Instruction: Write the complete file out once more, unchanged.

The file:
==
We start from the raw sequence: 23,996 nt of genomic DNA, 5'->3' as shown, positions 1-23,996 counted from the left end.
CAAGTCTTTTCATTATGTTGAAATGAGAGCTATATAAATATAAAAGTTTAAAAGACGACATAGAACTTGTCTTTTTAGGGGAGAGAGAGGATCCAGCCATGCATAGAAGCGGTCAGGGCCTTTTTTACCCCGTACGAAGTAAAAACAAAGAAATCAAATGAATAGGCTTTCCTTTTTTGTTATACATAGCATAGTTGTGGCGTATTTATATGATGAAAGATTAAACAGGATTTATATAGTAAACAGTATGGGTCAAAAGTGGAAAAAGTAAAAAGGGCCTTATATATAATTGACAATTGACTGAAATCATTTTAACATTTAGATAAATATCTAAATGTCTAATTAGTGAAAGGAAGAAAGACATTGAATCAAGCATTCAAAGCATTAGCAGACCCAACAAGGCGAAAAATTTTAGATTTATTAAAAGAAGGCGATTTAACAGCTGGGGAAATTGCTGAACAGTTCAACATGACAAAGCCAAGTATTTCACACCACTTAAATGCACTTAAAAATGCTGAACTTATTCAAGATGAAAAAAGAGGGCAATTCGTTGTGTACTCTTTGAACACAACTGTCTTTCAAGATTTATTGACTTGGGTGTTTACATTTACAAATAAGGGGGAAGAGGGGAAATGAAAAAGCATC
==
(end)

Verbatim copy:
We start from the raw sequence: 23,996 nt of genomic DNA, 5'->3' as shown, positions 1-23,996 counted from the left end.
CAAGTCTTTTCATTATGTTGAAATGAGAGCTATATAAATATAAAAGTTTAAAAGACGACATAGAACTTGTCTTTTTAGGGGAGAGAGAGGATCCAGCCATGCATAGAAGCGGTCAGGGCCTTTTTTACCCCGTACGAAGTAAAAACAAAGAAATCAAATGAATAGGCTTTCCTTTTTTGTTATACATAGCATAGTTGTGGCGTATTTATATGATGAAAGATTAAACAGGATTTATATAGTAAACAGTATGGGTCAAAAGTGGAAAAAGTAAAAAGGGCCTTATATATAATTGACAATTGACTGAAATCATTTTAACATTTAGATAAATATCTAAATGTCTAATTAGTGAAAGGAAGAAAGACATTGAATCAAGCATTCAAAGCATTAGCAGACCCAACAAGGCGAAAAATTTTAGATTTATTAAAAGAAGGCGATTTAACAGCTGGGGAAATTGCTGAACAGTTCAACATGACAAAGCCAAGTATTTCACACCACTTAAATGCACTTAAAAATGCTGAACTTATTCAAGATGAAAAAAGAGGGCAATTCGTTGTGTACTCTTTGAACACAACTGTCTTTCAAGATTTATTGACTTGGGTGTTTACATTTACAAATAAGGGGGAAGAGGGGAAATGAAAAAGCATC